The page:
After the 2012 earthquakes in the Indian Ocean, the research paper by Witvorapong et.al 2015 conducted a survey of 640 households in total from which 563 households were successfully interviewed, which gave the total response rate of 88%. The 563 households surveyed were living in tsunami-prone areas in Phang Nga, Thailand. The survey took place from 17 April 2012 to May 13 2012 and the survey data types typically included both individual and community-level data. For the survey, the participants included were the head of a household, the spouse or a household member aged 15 years or older. The core objective of the survey was to assess the tsunami-preparedness levels and extent of vulnerability amongst the 563 households surveyed. One of the main findings of the survey is that tsunami preparedness levels along with the likelihood of undertaking risk reduction actions is highly correlated with social participation whereas the extent of vulnerability decreases as social participation increases. For instance, individuals who are associated with increased involvement in community activities will have greater likelihood of following disaster-related news very closely, having adequate emergency supplies and having a well-developed family emergency plan.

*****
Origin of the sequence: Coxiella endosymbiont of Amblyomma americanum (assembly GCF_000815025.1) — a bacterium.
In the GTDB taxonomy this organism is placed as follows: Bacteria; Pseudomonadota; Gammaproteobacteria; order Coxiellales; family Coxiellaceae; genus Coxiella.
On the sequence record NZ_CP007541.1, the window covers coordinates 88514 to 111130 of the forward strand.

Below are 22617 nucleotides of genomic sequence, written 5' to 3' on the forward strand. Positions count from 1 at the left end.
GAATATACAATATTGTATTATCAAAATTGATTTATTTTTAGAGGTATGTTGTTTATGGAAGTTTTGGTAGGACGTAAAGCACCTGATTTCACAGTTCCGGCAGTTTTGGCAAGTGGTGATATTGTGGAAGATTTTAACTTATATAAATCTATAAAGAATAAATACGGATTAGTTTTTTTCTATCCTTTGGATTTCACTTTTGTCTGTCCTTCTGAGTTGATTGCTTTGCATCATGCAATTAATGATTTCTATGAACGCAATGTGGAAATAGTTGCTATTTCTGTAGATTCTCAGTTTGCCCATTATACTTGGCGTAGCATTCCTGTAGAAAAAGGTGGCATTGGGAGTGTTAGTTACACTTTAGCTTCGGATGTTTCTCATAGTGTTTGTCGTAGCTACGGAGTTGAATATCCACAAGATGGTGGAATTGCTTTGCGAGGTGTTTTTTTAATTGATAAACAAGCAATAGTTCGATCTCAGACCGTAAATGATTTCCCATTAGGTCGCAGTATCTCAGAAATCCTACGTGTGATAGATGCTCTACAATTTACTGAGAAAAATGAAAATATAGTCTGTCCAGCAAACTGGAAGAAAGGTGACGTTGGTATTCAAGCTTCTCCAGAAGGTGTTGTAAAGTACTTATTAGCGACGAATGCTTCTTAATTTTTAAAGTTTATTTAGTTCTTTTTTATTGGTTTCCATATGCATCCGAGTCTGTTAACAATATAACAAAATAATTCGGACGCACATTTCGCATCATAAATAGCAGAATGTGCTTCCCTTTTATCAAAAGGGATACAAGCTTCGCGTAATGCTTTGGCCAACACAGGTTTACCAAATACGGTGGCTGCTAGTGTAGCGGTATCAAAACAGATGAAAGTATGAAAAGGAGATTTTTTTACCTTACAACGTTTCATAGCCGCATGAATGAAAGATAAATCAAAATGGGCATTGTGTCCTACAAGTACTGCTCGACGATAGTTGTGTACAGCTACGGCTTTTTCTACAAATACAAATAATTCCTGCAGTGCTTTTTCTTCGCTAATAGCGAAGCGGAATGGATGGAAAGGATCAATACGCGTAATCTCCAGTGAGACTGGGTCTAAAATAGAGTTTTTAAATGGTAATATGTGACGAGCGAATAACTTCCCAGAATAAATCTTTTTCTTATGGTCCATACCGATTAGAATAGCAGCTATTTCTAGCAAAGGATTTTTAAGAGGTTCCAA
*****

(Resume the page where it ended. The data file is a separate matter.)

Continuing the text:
Another key finding of the survey, considers the suitable individual, household and community-level variables, which are associated with disaster risk reduction traits. It has been identified that an adverse effect from the 2004 tsunami is a driving force leading to preventive actions, which include behaviors like following disaster-related news closely and having a plan to migrate. In addition, the survey results find that, having experienced a tsunami event is not highly correlated with the likelihood of preparing emergency supplies and having a well-developed family emergency plan. Here, the survey findings indicate that while previous experience in a tsunami event might be positively associated with increasing the preparedness level in general. However, having experienced a tsunami event does not always strengthen the preparedness measures. Furthermore, the survey findings highlight that individuals having tertiary education are more than likely to collect/gather supplies and implement a family emergency plan whereas having prior tsunami experience does not lead such actions.